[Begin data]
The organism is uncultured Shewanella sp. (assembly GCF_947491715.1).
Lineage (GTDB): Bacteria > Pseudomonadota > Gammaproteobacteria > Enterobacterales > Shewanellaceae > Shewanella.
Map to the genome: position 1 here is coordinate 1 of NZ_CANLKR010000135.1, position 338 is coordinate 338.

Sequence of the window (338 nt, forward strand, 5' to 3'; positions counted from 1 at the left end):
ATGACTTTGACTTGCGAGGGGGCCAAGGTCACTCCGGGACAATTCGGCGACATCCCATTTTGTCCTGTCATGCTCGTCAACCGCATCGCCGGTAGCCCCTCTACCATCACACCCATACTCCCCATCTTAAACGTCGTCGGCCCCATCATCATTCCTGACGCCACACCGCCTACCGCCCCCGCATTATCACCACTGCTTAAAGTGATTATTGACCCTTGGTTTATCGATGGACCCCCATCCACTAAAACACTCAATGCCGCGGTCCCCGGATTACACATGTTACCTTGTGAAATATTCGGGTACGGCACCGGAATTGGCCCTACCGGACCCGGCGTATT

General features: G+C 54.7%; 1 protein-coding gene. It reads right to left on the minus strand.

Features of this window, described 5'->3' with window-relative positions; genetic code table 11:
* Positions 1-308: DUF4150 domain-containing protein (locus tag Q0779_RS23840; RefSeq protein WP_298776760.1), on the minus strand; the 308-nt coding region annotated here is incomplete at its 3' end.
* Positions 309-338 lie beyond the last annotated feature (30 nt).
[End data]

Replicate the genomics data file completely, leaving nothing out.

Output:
The organism is uncultured Shewanella sp. (assembly GCF_947491715.1).
Lineage (GTDB): Bacteria > Pseudomonadota > Gammaproteobacteria > Enterobacterales > Shewanellaceae > Shewanella.
Map to the genome: position 1 here is coordinate 1 of NZ_CANLKR010000135.1, position 338 is coordinate 338.

Sequence of the window (338 nt, forward strand, 5' to 3'; positions counted from 1 at the left end):
ATGACTTTGACTTGCGAGGGGGCCAAGGTCACTCCGGGACAATTCGGCGACATCCCATTTTGTCCTGTCATGCTCGTCAACCGCATCGCCGGTAGCCCCTCTACCATCACACCCATACTCCCCATCTTAAACGTCGTCGGCCCCATCATCATTCCTGACGCCACACCGCCTACCGCCCCCGCATTATCACCACTGCTTAAAGTGATTATTGACCCTTGGTTTATCGATGGACCCCCATCCACTAAAACACTCAATGCCGCGGTCCCCGGATTACACATGTTACCTTGTGAAATATTCGGGTACGGCACCGGAATTGGCCCTACCGGACCCGGCGTATT

General features: G+C 54.7%; 1 protein-coding gene. It reads right to left on the minus strand.

Features of this window, described 5'->3' with window-relative positions; genetic code table 11:
* Positions 1-308: DUF4150 domain-containing protein (locus tag Q0779_RS23840; RefSeq protein WP_298776760.1), on the minus strand; the 308-nt coding region annotated here is incomplete at its 3' end.
* Positions 309-338 lie beyond the last annotated feature (30 nt).